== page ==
In them you were you
And I was me.
Hunched beneath the light
I am fond of the dark.
A few startles
And some mist later
It is a prose
Ringing in my heart.
It is all one,
One blanket of black
Through which I see me
And now, less of you.
It swallows me
In one instance,
Leaving no sign
Of body, nor soul.
The truth is a distance
And the black escape
Is a lie.
Eye to eyebrow
Lips to ears
The shadow darkens
All that glimmered
When I entered
Through the door.
The ringing in my heart stops.
I can breathe no more.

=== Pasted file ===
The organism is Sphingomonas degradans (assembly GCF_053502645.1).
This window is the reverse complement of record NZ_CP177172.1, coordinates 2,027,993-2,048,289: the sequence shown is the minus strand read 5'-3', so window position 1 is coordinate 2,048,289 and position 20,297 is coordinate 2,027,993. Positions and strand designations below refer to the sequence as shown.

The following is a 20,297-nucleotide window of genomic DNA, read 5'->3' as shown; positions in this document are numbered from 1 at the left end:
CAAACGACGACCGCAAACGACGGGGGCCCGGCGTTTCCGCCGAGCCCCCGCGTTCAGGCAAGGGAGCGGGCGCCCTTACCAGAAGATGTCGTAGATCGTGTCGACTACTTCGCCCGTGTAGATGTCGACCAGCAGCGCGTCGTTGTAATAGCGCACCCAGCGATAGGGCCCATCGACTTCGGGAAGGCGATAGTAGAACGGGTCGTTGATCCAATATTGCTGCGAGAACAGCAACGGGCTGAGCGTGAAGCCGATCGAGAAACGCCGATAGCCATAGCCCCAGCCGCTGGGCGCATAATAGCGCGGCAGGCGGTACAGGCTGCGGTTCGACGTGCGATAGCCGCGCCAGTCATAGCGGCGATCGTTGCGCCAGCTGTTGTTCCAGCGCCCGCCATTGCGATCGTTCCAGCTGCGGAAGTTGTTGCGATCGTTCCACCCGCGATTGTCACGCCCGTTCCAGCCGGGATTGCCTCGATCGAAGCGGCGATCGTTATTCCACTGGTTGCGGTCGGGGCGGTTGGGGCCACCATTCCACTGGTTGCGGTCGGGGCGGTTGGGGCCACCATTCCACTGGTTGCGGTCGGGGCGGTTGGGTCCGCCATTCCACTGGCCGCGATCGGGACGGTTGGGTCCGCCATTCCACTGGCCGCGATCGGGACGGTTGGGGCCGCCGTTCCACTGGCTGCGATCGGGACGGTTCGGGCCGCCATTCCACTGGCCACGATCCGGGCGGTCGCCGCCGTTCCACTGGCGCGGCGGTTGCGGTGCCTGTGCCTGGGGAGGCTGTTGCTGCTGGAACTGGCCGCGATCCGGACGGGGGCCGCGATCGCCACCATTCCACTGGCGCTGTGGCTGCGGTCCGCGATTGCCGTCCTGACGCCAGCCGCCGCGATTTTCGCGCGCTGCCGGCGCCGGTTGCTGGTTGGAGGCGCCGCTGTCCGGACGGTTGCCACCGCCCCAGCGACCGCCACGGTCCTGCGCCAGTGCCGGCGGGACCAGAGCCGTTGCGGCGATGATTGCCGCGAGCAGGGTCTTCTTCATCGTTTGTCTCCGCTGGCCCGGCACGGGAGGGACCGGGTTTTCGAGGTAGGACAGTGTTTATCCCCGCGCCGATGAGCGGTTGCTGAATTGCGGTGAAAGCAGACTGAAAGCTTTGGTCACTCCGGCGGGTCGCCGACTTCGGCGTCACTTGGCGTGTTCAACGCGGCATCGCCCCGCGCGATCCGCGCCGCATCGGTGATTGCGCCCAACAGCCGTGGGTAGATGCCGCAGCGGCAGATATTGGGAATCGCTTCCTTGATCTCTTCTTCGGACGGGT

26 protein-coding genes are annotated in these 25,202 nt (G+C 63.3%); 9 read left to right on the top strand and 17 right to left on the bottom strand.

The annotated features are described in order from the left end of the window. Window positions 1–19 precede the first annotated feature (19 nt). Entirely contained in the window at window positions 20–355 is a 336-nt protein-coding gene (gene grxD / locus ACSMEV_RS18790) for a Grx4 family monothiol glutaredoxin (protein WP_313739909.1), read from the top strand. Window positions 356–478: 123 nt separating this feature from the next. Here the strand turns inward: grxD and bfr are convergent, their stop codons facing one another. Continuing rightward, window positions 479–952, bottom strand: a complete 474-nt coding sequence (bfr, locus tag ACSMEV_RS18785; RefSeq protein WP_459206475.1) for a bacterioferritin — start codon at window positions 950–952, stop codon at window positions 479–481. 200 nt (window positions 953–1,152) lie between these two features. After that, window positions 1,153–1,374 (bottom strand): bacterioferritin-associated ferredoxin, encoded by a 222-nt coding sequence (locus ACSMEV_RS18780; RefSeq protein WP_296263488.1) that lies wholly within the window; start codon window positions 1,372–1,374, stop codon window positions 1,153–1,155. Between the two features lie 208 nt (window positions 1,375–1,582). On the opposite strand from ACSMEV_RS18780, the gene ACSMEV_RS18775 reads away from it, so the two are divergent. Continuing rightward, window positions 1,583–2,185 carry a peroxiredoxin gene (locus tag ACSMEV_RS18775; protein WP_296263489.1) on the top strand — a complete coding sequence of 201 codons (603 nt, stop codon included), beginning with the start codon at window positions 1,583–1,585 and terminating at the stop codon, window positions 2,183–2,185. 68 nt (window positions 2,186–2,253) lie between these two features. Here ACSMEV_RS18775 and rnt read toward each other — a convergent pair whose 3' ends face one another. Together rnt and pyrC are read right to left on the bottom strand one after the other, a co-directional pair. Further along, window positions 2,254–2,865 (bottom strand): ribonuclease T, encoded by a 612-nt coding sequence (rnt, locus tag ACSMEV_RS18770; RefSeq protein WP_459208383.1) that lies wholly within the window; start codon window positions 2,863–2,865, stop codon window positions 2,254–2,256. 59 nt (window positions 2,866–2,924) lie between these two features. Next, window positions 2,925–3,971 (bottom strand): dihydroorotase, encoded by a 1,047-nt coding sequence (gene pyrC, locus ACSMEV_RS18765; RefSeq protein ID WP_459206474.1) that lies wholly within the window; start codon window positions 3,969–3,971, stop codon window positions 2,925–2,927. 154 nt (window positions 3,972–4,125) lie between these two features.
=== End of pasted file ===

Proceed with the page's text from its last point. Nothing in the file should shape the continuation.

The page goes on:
Ahem, so picture an evening when your neighbour Tea Auntie-ji (a gibber term I had to coin for neighbour homies wanting tea every time they visit) comes over to your place and you, like a decent host, welcome her to a cup of tea and marie(now digestive) biscuits. After slurping on the first few sips, she pretty much gobbles much of marie and tea and tea and marie in between her gossips and wide-eyed reactions to Mrs. Mehta’s niece’s successful marital bliss and honeymoon destinations. Her evening rendezvous ends with your mother saying “Aate hain hum jaldi hi”(we shall be seeing you soon) and the pleasantries, last minute steals of updates follow where the lesser significant neighbours are discussed quickly because how could they be left out of the rendezvous syllabus. Amongst these moments are 7 particularly specific seconds when Auntie-ji offers to wash the china she drank her tea/marie concoction in. Under obvious social obligations, you refuse her “genuine” interest to get wet with Vim drips while battling Mum’s red, spectrum eyes which command you to sink with shame. But what do you do when she asks for the twentieth time in the six point fifth second ? You snatch away the not-so precious china(‘cos who are we kidding) and shield it from Auntie-ji, asking her to go home and do her own dishes, all a frenzy of exaggerated reaction only to communicate to her that she, being a guest, holds the place of God and cannot possibly be allowed to wash dirty china, figuratively.